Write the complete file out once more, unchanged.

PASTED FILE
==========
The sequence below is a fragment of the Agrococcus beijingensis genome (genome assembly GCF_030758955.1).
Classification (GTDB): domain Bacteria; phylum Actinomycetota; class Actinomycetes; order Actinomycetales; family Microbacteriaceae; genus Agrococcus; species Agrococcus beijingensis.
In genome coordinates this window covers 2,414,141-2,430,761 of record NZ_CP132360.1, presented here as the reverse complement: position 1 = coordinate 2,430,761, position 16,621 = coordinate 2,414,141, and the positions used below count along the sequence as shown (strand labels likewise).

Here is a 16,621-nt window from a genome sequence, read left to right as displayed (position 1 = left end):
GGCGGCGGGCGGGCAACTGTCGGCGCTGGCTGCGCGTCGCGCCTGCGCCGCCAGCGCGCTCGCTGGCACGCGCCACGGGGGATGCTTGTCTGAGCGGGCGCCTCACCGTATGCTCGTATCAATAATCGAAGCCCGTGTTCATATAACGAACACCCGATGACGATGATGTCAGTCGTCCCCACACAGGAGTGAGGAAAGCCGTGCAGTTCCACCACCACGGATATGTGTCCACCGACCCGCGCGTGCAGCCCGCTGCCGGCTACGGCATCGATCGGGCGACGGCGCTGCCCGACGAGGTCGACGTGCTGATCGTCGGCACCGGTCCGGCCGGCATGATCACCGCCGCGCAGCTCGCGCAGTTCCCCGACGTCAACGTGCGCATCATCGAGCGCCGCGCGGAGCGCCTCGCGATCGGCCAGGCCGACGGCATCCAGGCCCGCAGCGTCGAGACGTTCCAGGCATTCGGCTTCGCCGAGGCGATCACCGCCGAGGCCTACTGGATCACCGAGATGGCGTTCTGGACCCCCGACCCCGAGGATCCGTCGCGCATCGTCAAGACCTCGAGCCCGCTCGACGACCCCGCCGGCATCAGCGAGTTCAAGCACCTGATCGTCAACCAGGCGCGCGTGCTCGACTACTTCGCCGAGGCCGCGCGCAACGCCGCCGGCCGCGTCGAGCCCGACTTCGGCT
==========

The sequence below is a fragment of the Agrococcus beijingensis genome (genome assembly GCF_030758955.1).
Classification (GTDB): domain Bacteria; phylum Actinomycetota; class Actinomycetes; order Actinomycetales; family Microbacteriaceae; genus Agrococcus; species Agrococcus beijingensis.
In genome coordinates this window covers 2,414,141-2,430,761 of record NZ_CP132360.1, presented here as the reverse complement: position 1 = coordinate 2,430,761, position 16,621 = coordinate 2,414,141, and the positions used below count along the sequence as shown (strand labels likewise).

Here is a 16,621-nt window from a genome sequence, read left to right as displayed (position 1 = left end):
GGCGGCGGGCGGGCAACTGTCGGCGCTGGCTGCGCGTCGCGCCTGCGCCGCCAGCGCGCTCGCTGGCACGCGCCACGGGGGATGCTTGTCTGAGCGGGCGCCTCACCGTATGCTCGTATCAATAATCGAAGCCCGTGTTCATATAACGAACACCCGATGACGATGATGTCAGTCGTCCCCACACAGGAGTGAGGAAAGCCGTGCAGTTCCACCACCACGGATATGTGTCCACCGACCCGCGCGTGCAGCCCGCTGCCGGCTACGGCATCGATCGGGCGACGGCGCTGCCCGACGAGGTCGACGTGCTGATCGTCGGCACCGGTCCGGCCGGCATGATCACCGCCGCGCAGCTCGCGCAGTTCCCCGACGTCAACGTGCGCATCATCGAGCGCCGCGCGGAGCGCCTCGCGATCGGCCAGGCCGACGGCATCCAGGCCCGCAGCGTCGAGACGTTCCAGGCATTCGGCTTCGCCGAGGCGATCACCGCCGAGGCCTACTGGATCACCGAGATGGCGTTCTGGACCCCCGACCCCGAGGATCCGTCGCGCATCGTCAAGACCTCGAGCCCGCTCGACGACCCCGCCGGCATCAGCGAGTTCAAGCACCTGATCGTCAACCAGGCGCGCGTGCTCGACTACTTCGCCGAGGCCGCGCGCAACGCCGCCGGCCGCGTCGAGCCCGACTTCGGCT